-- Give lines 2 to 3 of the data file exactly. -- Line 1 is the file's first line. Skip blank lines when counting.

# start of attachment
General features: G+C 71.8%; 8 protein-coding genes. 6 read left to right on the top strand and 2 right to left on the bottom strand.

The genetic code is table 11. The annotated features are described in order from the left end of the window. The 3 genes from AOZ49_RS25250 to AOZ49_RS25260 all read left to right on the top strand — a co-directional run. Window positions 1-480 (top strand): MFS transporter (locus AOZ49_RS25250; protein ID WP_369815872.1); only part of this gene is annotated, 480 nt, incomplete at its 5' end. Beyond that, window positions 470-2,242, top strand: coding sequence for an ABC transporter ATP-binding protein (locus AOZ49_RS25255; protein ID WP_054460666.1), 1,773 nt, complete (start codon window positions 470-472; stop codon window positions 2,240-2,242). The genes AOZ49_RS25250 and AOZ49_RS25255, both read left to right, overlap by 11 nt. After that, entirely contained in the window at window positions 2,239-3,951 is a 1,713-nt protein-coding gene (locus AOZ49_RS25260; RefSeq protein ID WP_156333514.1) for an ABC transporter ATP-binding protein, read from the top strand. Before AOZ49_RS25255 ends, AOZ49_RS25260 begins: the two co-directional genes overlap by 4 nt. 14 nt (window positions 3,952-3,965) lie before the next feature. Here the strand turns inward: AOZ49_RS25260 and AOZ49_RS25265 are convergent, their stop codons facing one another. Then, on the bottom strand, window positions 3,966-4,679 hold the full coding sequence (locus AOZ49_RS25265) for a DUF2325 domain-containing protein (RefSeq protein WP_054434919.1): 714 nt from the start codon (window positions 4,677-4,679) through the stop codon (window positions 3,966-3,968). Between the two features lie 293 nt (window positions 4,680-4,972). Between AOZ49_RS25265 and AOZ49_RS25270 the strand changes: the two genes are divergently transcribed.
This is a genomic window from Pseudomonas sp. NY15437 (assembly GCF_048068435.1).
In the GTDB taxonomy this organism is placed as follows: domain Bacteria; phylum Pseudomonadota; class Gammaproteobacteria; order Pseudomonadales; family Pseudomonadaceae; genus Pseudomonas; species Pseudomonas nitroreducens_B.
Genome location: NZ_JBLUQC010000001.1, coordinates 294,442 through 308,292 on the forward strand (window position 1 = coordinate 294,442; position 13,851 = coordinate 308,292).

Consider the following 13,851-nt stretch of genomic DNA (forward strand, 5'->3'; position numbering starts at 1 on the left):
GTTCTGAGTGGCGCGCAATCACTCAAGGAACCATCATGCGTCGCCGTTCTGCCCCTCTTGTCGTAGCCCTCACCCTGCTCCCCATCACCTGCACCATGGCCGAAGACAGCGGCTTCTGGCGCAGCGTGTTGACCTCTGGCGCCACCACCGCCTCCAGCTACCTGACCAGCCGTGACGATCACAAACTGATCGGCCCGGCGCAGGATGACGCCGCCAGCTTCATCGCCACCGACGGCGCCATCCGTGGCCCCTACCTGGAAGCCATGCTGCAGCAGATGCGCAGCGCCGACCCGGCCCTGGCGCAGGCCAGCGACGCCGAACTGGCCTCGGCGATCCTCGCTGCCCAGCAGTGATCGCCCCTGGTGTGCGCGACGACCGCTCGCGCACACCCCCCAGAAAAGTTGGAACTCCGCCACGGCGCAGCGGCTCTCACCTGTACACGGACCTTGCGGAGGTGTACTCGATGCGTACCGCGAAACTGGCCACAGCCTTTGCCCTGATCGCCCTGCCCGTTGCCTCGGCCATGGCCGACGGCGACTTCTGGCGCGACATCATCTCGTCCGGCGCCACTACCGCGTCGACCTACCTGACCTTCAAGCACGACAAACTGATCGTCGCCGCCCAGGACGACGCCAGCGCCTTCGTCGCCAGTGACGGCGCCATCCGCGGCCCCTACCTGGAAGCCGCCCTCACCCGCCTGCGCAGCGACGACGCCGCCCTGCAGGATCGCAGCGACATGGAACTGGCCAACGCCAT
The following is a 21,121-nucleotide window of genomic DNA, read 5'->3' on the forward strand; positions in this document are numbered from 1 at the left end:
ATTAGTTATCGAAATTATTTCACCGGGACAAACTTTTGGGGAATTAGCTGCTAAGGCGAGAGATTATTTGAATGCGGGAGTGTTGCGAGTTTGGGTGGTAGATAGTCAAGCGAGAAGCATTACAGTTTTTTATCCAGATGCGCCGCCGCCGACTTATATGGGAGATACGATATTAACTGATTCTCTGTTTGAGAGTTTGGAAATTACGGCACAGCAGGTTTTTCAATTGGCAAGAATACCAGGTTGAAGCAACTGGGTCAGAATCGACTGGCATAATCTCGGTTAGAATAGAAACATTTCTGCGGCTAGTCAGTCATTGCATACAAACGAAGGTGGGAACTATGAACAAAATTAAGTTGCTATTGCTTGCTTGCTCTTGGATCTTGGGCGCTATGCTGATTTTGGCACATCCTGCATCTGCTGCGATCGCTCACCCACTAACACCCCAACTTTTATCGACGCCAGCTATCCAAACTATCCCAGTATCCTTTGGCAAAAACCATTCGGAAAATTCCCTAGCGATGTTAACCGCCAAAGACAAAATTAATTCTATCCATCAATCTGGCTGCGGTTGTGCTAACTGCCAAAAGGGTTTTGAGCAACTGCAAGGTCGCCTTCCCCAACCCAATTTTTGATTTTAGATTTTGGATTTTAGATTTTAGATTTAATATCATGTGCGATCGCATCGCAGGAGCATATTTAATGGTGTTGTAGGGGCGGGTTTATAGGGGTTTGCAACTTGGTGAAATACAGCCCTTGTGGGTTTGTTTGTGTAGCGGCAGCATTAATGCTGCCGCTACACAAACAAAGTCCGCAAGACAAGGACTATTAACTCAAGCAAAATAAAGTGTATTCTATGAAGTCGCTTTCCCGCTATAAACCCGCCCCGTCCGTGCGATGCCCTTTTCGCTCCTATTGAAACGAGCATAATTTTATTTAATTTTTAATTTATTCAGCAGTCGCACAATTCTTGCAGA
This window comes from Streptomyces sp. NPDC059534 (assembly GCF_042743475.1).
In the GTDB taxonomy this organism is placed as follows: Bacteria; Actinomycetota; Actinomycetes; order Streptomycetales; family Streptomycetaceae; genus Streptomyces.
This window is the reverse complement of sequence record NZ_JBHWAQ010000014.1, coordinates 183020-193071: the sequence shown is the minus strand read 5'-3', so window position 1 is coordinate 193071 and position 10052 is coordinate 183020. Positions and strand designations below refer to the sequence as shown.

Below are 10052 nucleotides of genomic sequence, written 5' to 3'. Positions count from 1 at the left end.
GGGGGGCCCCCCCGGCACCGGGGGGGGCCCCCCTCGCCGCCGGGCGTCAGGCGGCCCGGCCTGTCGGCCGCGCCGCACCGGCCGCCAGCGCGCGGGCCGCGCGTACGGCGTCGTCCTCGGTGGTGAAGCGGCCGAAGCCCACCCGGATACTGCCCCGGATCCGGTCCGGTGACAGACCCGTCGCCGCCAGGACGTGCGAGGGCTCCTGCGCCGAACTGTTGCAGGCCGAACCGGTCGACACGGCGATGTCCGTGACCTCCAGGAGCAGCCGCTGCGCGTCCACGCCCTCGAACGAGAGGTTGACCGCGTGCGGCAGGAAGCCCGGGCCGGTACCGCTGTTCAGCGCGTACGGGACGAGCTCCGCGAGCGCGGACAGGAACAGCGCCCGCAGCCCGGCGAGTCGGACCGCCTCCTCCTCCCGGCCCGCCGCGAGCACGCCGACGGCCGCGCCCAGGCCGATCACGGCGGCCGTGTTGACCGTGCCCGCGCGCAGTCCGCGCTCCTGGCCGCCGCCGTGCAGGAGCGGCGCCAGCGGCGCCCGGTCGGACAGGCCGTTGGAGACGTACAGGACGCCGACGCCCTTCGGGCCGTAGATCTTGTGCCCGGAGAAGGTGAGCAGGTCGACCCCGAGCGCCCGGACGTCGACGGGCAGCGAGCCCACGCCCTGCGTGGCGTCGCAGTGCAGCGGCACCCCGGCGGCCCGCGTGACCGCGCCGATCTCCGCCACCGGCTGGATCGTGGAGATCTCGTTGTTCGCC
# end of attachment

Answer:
The genetic code is table 11. The annotated features are described in order from the left end of the window. The 3 genes from AOZ49_RS25250 to AOZ49_RS25260 all read left to right on the top strand — a co-directional run. Window positions 1-480 (top strand): MFS transporter (locus AOZ49_RS25250; protein ID WP_369815872.1); only part of this gene is annotated, 480 nt, incomplete at its 5' end. Beyond that, window positions 470-2,242, top strand: coding sequence for an ABC transporter ATP-binding protein (locus AOZ49_RS25255; protein ID WP_054460666.1), 1,773 nt, complete (start codon window positions 470-472; stop codon window positions 2,240-2,242). The genes AOZ49_RS25250 and AOZ49_RS25255, both read left to right, overlap by 11 nt. After that, entirely contained in the window at window positions 2,239-3,951 is a 1,713-nt protein-coding gene (locus AOZ49_RS25260; RefSeq protein ID WP_156333514.1) for an ABC transporter ATP-binding protein, read from the top strand. Before AOZ49_RS25255 ends, AOZ49_RS25260 begins: the two co-directional genes overlap by 4 nt. 14 nt (window positions 3,952-3,965) lie before the next feature. Here the strand turns inward: AOZ49_RS25260 and AOZ49_RS25265 are convergent, their stop codons facing one another. Then, on the bottom strand, window positions 3,966-4,679 hold the full coding sequence (locus AOZ49_RS25265) for a DUF2325 domain-containing protein (RefSeq protein WP_054434919.1): 714 nt from the start codon (window positions 4,677-4,679) through the stop codon (window positions 3,966-3,968). Between the two features lie 293 nt (window positions 4,680-4,972). Between AOZ49_RS25265 and AOZ49_RS25270 the strand changes: the two genes are divergently transcribed.
This is a genomic window from Pseudomonas sp. NY15437 (assembly GCF_048068435.1).